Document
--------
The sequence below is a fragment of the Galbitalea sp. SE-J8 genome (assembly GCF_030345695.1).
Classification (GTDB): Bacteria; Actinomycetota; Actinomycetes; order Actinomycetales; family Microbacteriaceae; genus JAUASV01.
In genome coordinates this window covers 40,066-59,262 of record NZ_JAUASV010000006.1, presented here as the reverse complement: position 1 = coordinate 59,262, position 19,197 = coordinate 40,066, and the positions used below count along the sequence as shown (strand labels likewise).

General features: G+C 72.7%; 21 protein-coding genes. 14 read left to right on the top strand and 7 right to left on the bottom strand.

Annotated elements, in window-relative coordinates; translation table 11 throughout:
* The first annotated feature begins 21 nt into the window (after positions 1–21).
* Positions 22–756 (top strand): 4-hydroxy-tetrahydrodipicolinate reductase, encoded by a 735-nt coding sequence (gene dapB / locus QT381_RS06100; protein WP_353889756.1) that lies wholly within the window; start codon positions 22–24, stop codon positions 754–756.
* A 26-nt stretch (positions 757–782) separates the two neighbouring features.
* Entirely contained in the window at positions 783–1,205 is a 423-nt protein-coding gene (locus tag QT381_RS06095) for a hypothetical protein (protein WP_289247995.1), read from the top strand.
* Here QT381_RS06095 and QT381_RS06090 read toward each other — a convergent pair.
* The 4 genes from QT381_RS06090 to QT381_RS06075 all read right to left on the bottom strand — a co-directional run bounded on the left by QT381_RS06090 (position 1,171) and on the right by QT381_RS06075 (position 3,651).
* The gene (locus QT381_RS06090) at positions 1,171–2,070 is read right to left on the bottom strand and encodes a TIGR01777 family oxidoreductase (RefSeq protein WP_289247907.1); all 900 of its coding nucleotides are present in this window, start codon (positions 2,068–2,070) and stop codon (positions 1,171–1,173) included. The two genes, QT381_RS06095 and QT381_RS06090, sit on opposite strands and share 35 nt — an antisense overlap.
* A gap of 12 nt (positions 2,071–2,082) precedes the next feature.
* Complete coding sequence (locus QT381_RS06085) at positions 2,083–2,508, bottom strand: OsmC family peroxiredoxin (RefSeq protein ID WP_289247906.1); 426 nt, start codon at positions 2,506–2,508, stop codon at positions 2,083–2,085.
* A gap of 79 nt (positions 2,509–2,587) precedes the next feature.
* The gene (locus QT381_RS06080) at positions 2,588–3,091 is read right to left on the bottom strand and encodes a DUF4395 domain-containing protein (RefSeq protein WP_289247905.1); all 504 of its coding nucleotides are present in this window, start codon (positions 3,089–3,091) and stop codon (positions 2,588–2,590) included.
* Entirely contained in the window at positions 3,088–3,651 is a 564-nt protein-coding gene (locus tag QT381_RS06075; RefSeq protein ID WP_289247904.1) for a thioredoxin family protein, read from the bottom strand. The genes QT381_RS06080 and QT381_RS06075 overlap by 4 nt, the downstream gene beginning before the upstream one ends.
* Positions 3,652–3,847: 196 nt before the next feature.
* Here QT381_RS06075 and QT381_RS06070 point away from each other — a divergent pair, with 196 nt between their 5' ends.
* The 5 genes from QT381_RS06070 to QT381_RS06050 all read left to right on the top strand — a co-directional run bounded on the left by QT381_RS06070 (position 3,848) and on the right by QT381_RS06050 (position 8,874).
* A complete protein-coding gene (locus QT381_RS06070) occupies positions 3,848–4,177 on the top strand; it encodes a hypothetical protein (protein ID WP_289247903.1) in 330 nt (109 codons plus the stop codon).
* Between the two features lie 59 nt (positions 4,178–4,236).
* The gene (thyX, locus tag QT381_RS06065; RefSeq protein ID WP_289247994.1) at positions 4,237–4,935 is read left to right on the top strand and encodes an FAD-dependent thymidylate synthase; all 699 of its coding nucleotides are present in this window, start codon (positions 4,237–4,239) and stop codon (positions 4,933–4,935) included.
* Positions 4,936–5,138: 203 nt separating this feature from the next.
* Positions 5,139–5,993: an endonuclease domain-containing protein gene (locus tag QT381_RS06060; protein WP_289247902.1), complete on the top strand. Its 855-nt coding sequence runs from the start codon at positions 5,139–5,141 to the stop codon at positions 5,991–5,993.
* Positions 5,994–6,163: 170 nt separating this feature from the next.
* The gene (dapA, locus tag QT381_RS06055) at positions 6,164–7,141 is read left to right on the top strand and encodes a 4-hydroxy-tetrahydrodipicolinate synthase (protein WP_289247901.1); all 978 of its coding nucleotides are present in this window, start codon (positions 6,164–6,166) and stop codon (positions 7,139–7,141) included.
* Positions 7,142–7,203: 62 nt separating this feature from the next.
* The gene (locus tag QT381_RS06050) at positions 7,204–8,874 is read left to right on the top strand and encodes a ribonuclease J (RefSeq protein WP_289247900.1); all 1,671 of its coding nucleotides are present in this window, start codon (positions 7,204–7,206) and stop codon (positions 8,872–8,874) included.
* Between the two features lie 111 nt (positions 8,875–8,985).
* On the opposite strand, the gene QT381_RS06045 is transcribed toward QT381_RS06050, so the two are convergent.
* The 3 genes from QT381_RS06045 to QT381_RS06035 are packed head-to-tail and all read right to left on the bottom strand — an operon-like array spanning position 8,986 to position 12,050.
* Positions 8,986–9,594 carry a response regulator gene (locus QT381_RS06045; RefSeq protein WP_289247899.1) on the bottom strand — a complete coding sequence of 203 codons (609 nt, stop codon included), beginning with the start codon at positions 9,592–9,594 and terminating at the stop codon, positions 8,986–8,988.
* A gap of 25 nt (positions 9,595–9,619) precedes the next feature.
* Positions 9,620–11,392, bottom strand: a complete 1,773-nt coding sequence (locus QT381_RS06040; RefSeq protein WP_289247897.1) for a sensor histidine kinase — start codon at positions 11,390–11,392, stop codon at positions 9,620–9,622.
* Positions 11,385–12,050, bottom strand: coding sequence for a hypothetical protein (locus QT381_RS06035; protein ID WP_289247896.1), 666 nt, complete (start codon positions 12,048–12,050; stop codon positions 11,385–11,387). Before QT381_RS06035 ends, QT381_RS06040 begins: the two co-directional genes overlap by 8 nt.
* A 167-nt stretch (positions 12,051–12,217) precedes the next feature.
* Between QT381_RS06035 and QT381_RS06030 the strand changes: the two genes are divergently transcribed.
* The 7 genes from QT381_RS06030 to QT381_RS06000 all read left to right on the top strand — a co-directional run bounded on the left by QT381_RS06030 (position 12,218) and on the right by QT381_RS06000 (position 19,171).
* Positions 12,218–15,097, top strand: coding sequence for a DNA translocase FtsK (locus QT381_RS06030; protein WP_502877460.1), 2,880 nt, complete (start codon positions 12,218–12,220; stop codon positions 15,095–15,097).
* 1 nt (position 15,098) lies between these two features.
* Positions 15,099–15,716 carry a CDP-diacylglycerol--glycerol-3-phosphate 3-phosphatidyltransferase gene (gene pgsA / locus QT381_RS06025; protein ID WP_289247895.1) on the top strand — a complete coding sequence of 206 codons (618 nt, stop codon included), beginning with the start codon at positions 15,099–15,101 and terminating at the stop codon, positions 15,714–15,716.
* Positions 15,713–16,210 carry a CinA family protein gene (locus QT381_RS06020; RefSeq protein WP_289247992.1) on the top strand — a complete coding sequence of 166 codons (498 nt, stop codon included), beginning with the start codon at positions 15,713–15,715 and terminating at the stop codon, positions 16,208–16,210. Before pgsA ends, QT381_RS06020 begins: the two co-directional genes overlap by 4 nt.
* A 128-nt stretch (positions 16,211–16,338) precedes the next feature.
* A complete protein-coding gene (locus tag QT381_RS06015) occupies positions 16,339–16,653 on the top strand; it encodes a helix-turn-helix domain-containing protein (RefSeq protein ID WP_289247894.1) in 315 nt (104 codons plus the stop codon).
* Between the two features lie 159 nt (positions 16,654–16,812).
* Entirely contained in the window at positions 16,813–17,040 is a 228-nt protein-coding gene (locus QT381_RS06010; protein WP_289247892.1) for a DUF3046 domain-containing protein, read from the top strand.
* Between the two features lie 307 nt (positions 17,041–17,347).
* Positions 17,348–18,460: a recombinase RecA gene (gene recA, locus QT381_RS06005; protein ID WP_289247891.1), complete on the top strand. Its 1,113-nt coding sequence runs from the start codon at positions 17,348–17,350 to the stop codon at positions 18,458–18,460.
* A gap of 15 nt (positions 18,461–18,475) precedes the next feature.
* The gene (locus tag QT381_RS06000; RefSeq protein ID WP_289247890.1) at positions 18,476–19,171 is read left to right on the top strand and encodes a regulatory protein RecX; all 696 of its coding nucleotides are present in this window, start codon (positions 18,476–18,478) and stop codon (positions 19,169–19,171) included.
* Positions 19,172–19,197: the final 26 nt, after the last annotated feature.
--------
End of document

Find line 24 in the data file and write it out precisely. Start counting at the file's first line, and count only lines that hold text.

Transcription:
* Positions 4,936–5,138: 203 nt separating this feature from the next.